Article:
Statistics show that consumer credit card spending is down. This might appear to be a good thing, but consumers could be missing out on many of the better benefits credit cards offer by abstaining from their use.
Recent consumer reports show that credit card use is down for the second straight month; this despite the summer vacation season being in full swing. With back-to-school spending on the verge of pocketbooks across the country financially-struggling Americans are concerned about getting too deep into debt. As the recession looms and the recovery slow on the take, this concern is quite warranted. Indeed, the numbers don’t lie: a recent Federal Reserve report demonstrates a decrease in consumer spending, down approximately 15 percent from the corresponding season in 2008 (from $1.03 trillion to $850.7 billion). Still, consumers may be missing out on some great credit card benefits that might be worth a slightly higher balance for the time being.
What’s more important, perhaps, could be that student loan debt is still on the rise; an interesting conundrum considering that college graduates are not finding jobs as easily as they once were. When you examine the overwhelming nature of student loans, it makes sense that many college students and new graduates are quite reluctant to take out any extra credit in fear that they will not be able to fulfill their responsibility.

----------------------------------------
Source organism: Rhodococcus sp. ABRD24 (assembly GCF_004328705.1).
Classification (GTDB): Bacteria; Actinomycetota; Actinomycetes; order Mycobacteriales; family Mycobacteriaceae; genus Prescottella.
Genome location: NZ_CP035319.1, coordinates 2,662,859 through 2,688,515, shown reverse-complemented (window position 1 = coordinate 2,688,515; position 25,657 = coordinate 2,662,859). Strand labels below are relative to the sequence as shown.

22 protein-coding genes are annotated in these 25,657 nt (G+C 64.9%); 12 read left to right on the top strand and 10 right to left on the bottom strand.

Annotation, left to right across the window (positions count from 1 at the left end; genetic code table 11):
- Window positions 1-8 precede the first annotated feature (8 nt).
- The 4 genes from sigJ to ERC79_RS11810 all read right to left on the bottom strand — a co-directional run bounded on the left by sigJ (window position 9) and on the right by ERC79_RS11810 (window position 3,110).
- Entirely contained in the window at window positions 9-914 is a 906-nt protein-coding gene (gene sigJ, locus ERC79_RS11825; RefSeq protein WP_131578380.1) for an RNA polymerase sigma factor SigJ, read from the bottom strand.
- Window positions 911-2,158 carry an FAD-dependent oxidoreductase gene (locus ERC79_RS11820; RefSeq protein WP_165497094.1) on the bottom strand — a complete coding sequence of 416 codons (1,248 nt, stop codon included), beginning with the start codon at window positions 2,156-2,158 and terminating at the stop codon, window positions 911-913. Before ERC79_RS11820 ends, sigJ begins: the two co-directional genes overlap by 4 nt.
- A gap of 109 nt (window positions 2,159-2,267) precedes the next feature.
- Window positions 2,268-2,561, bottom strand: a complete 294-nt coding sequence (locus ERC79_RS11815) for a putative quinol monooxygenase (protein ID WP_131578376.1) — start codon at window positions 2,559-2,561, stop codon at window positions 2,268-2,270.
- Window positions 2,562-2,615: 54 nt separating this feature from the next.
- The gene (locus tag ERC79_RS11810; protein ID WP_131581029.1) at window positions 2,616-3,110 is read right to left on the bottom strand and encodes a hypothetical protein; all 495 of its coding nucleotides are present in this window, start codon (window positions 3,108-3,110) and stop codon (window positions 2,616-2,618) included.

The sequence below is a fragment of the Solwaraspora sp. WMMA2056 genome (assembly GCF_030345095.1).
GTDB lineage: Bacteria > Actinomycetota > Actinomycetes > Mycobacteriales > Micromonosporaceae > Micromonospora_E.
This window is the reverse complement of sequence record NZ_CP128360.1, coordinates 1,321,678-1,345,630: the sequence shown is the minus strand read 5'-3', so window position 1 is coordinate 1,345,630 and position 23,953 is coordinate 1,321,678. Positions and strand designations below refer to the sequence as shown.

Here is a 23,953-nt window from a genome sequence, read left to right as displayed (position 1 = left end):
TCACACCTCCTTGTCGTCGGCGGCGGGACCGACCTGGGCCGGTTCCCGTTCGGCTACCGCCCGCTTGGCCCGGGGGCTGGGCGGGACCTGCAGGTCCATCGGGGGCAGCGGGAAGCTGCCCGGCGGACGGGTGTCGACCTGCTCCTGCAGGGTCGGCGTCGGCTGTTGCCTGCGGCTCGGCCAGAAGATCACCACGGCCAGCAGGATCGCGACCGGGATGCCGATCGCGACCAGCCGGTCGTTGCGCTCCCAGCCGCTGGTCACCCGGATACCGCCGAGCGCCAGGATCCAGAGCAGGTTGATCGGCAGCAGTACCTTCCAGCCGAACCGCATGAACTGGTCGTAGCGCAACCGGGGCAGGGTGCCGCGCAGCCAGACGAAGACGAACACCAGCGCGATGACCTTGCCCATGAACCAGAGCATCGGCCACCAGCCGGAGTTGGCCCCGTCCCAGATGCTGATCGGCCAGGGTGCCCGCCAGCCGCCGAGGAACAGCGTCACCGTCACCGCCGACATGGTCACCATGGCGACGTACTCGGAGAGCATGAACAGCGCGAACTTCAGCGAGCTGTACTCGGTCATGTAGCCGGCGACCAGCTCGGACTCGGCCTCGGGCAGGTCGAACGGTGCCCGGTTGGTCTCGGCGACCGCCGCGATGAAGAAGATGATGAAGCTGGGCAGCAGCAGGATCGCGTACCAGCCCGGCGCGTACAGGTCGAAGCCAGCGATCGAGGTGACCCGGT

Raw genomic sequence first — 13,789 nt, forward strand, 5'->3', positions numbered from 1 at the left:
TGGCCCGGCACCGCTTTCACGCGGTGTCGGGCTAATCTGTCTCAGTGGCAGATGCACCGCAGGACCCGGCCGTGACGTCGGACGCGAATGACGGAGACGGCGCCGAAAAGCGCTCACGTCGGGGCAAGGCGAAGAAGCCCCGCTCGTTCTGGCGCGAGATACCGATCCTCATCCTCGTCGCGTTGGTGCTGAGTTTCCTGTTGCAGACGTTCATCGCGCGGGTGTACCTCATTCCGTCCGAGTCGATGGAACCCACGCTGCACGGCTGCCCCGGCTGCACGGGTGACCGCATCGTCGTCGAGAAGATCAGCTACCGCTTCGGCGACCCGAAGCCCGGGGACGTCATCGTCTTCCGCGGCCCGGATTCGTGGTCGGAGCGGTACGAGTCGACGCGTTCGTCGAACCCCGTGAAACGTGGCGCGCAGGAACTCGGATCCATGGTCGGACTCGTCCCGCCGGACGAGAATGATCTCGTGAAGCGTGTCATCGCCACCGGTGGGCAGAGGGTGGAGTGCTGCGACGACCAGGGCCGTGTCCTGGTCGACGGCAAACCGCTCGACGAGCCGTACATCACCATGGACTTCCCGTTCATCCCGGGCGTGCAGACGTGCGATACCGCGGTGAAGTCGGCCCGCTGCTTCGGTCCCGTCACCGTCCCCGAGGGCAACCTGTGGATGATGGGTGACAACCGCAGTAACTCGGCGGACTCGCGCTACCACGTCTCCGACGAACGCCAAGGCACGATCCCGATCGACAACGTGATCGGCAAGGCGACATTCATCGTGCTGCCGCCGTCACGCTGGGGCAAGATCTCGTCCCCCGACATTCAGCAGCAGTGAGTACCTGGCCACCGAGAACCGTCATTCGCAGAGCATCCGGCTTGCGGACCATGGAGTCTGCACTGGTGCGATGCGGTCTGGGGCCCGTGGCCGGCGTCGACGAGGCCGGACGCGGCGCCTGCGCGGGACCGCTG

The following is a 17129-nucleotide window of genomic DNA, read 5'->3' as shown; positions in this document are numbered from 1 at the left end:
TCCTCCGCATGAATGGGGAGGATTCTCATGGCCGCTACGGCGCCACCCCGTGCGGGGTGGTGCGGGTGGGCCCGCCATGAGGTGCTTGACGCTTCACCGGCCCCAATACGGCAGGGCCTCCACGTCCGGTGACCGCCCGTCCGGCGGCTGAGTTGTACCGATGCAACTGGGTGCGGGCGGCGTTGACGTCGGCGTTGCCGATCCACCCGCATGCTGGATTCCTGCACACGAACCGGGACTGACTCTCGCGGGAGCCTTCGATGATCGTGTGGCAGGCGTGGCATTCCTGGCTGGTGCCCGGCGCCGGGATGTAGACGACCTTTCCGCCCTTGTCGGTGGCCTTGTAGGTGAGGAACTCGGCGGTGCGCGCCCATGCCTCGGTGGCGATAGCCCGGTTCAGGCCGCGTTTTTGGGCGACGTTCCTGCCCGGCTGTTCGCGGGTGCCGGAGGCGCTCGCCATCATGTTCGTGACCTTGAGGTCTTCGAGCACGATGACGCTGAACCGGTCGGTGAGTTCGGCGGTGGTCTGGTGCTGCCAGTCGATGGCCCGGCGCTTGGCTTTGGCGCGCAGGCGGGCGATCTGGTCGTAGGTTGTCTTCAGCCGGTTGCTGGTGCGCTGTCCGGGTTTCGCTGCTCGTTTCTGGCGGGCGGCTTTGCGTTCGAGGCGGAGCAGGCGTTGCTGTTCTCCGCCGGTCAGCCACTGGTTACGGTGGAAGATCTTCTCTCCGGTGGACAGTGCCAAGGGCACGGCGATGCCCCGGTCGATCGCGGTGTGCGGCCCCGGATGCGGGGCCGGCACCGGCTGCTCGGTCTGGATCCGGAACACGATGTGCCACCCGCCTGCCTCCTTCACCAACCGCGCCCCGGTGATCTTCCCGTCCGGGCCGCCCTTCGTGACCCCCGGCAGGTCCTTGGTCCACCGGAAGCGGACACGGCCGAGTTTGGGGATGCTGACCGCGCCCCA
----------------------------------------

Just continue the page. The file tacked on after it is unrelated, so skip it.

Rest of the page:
Unfortunately for these college students – and thousands of other responsible consumers – there is a bevy of credit card benefits out there that they will never enjoy because of this restraint. If you have a good credit score, in fact, the benefits could be quite surprising. Roman Shteyn, co-founder of Credit-Land.com says:
I hear from people all the time who have paid off a chunk of debt or managed to raise a poor credit score and are now afraid to use their credit cards anymore. These people need to realize that just using a credit card isn’t going to put them back into debt or sink a credit score they worked hard to make excellent. In fact, they are losing out on great deals if they don’t use credit cards.
Indeed, this happens all the time. Many people build their way to a solid credit score and then get scared that taking out more credit will somehow create more problems or they’ll keep a steady credit history and refuse to expand their liability in fear that it will open them up to other issues. The truth is, however, that having a good credit score is the best time to take advantage of not only competitive interest rates but also auxiliary benefits that credit card companies only offer to high credit score customers. If you want to be among this demographic – and concurrently take advantage of superior benefits like frequent flyer miles, cash back benefits, zero-percent interest rates, and cash back bonuses – here are a few tips for staying on top of your credit.
First of all, it doesn’t matter how much credit you actually have if you always limit your use. Try to stay within ten percent of your available credit. If the total available credit on all of your credit cards is $8,000, for example, you should try to keep a balance of around $800 a month.
Secondly, pay off your balances in full every month before the due date. Nearly all credit cards offer an interest-free grace period that lets you avoid interest as long as you pay the balance in full. Usually this grace period is about 3 weeks. Limit your monthly purchases to what you can afford to pay every month and you’ll be able to do this just fine.
Finally, set up automatic payments whenever you can. Have automatic payments set up on your credit card (for monthly expenses like utilities, etc.) and then set up monthly payments from your checking account to pay off your credit card balance. This earns you rewards with very little effort and you’ll never spend more than you can afford.